An estimated 80% of human West Nile virus infections don’t require medical care. Symptoms of more severe illness from West Nile virus could include high fever, headache, neck stiffness and disorientation, with a small percentage—maybe 1%—of those infected developing a severe neurological infection like meningitis—an inflammation of the fluid and membranes surrounding your brain and spinal cord, encephalitis—inflammation of the brain, or acute flaccid paralysis, an uncommon, but serious condition that causes muscle paralysis.
Eastern Equine Encephalitis tends to cause more severe disease. Approximately one-third of individuals who develop illness may develop severe encephalitis. Symptoms from this virus may include vomiting, diarrhea, seizures, behavioral changes or coma.
Although it may be that asymptomatic or mild cases do not come to medical attention, early estimates are that about half of known Jamestown Canyon virus patients end up in the hospital. Serious symptoms of this virus include stiff neck, confusion, loss of coordination, difficulty speaking or seizures.
Seek medical attention it you notice any of the above severe symptoms.
How can I protect myself and my family?
The greatest risk for mosquito-borne infection due to West Nile virus and Eastern Equine Encephalitis is between July and October, while the risk for Jamestown Canyon virus can be present as soon as the snow melts. Risk for these diseases decreases in the fall, after the daylight hours shorten and the first hard frosts kill active mosquitoes.
Here’s how you protect yourself and enjoy the outdoors:
- Adults should wear an Environmental Protection Agency (EPA)-registered insect repellent containing at least 30% DEET. Picaridin and oil of lemon eucalyptus are also effective. The CDC website lists others. Follow manufacturer instructions for applying insect repellent on children. Make sure to not use insect repellent on babies younger than 2 months old, or products containing oil of lemon eucalyptus or para-menthane-diol on children younger than 3 years old.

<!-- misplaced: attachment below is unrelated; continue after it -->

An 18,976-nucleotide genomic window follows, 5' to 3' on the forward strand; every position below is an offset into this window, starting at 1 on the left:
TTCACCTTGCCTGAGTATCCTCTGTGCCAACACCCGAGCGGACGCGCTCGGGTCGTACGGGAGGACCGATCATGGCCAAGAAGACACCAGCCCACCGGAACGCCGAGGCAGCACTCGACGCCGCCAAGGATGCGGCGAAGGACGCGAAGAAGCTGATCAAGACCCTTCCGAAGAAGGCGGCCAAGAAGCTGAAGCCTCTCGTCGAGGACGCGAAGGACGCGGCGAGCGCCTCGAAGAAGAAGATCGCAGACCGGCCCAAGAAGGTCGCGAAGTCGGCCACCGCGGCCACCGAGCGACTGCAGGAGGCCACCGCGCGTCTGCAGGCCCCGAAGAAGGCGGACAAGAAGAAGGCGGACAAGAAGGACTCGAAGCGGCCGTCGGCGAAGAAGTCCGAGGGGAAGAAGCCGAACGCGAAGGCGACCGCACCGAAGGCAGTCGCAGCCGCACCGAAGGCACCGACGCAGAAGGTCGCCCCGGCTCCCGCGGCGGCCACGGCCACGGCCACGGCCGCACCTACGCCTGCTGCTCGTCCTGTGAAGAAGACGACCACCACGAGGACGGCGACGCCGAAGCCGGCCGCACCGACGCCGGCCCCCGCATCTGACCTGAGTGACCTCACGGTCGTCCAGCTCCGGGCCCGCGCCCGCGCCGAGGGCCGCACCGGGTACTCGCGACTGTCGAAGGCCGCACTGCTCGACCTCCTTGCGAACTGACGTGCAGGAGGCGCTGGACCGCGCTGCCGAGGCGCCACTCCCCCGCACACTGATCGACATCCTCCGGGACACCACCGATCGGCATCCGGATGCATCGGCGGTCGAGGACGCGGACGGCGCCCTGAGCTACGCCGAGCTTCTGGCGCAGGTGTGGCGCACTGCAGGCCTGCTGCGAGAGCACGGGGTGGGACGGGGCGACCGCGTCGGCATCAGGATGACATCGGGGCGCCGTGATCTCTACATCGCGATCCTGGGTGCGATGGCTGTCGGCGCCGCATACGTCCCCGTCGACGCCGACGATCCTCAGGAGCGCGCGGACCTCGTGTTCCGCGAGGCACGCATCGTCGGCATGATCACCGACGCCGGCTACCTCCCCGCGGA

- Wear long-sleeved shirts and long pants. There is even clothing treated with permethrin, an insecticide that repels mosquitos and other biting insects.
- Since mosquitos are active during the day and night, you need to protect yourself whenever you are outside.
- Use screens on windows and doors.
- Keep mosquitos from laying eggs in or near standing water. Empty any standing water, such as dog bowls or small pools once a week.
If you are travelling
Every region of the U.S. and throughout the world has its own group of mosquito-borne diseases. If you are traveling to warm or topical areas, talk to your healthcare provider or check the CDC website for travel alerts or the government health agency for the area you are visiting.
For more information on mosquito-borne illnesses, you can check out these resources:
- A CDC map showing the current and past cases of mosquito-borne illness across the United States
- CDC’s mosquito resources webpage
- Vermont Department of Health
- New Hampshire Department of Health and Human Services